Management's Selling Roles
Saw an interesting article recently about the role that CEOs should play relative to sales deals. Essentially, it emphasized that top executives should stay focused on forging company strategy, setting policy and corporate direction. Makes sense. Of course management’s role in the selling effort should vary by title but is influenced by penchant and skills. Let’s review 3 titles: CEO, VP of Sales, and Sales Director/Manager.
1. CEO/President – as cited, senior execs drive strategy, but are certainly to be visiting customers and feeling the marketplace pulse. What they don’t need to do is over-engage in sales cycles and inject themselves too deep into details competently managed by their direct reports and field reps. Knowing deals is one thing, micro-managing from the CEO perch is another. Start-ups excluded.
2. VP of Sales – this level of management often comes in one of two flavors: the Field Marshall who is deep in the trenches with the team, very involved with customers, meetings and closing calls; and the Process King who is more hands-off, process and operations oriented and works through First Line managers. Best leader, but hard to find, is a blend of superstar sales driver-closer and systematic, process-driven sales executive.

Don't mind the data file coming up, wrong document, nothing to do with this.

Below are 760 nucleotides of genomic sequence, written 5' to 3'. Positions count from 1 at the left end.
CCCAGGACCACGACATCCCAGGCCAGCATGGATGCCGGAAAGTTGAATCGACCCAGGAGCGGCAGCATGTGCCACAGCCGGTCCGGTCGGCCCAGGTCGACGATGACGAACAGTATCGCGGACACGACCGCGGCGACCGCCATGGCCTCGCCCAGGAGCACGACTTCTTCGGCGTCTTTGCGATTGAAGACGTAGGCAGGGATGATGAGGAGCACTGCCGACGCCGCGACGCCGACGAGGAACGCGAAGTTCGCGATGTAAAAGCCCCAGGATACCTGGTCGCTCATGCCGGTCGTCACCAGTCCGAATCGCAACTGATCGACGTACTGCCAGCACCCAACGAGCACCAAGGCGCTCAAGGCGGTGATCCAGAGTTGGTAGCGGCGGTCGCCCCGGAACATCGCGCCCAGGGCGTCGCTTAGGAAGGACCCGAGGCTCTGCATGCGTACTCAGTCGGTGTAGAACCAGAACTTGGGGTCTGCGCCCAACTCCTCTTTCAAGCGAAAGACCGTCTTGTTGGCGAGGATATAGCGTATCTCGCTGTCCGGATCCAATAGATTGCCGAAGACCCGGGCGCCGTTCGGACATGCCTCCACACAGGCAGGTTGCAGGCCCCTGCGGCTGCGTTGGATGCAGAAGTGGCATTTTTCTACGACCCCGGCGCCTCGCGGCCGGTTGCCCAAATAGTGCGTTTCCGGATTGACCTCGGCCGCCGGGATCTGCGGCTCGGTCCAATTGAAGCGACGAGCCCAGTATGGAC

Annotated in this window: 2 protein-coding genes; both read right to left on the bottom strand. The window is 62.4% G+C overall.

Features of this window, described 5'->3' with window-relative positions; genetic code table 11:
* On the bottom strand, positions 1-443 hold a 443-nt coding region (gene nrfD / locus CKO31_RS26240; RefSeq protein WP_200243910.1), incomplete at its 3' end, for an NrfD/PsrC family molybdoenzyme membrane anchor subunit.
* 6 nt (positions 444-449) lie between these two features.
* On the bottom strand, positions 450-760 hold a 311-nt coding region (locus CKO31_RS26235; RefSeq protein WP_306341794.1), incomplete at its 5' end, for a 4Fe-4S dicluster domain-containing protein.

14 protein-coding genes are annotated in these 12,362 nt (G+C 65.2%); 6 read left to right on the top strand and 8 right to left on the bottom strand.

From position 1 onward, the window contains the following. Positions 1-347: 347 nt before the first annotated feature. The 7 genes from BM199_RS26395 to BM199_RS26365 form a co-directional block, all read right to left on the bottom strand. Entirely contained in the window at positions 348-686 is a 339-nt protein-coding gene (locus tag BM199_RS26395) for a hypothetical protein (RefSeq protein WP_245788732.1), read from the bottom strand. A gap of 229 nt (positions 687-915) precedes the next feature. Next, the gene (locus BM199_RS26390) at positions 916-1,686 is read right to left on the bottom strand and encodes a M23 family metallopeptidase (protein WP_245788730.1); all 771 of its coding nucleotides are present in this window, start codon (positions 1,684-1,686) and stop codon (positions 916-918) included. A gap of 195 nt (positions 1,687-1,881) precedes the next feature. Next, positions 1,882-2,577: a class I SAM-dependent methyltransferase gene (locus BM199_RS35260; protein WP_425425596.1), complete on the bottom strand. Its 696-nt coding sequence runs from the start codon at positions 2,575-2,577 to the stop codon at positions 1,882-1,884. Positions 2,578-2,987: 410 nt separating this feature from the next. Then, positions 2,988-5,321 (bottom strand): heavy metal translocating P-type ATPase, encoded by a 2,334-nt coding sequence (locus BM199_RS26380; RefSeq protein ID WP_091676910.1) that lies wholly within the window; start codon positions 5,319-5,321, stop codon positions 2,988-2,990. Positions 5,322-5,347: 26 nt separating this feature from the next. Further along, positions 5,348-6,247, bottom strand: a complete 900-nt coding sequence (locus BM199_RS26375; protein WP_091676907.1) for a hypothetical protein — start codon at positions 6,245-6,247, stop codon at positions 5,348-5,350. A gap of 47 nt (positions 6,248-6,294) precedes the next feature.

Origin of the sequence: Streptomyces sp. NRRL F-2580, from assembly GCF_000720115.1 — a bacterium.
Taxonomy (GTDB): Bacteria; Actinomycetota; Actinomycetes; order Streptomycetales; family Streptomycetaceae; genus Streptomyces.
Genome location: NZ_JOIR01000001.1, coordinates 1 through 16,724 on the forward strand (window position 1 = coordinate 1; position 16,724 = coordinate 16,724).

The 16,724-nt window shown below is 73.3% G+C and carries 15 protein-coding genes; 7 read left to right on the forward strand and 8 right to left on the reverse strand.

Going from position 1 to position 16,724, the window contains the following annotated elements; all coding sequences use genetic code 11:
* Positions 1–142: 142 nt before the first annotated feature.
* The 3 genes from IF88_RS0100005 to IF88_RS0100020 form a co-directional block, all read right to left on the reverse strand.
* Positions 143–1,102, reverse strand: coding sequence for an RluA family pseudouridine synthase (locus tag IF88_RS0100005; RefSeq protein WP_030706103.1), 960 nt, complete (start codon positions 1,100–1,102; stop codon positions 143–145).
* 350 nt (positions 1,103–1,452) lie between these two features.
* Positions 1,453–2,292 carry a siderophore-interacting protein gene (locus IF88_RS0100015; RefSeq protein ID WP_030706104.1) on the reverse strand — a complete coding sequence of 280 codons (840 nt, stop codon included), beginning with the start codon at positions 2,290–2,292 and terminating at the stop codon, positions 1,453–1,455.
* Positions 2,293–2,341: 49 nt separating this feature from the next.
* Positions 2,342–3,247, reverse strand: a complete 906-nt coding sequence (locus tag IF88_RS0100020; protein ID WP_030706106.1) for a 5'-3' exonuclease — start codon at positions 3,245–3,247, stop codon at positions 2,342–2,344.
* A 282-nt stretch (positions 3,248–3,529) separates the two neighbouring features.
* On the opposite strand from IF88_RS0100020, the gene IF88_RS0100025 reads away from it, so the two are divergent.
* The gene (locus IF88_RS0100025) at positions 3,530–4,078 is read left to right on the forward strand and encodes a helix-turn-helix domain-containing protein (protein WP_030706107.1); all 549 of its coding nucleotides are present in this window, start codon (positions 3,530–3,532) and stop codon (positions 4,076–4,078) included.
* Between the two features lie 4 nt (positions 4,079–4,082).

3. Sales Director/Manager– depending on the size of the team, you may need a strong sales/process blended manager who can manage team business while driving and coaching field salespeople. At this level, better to error on hands-on approach but moving toward managing the business. Toughest transition for many great sales closers to make, as they just can’t let go of the thrill of the deal.
In any event, it’s all about getting deals done, and this often overrides prudence. With executive leadership’s involvement in sales often a function of deal size, criticality, style and gifts, its wise to ask the question:
Is executive management appropriately involved in sales deals?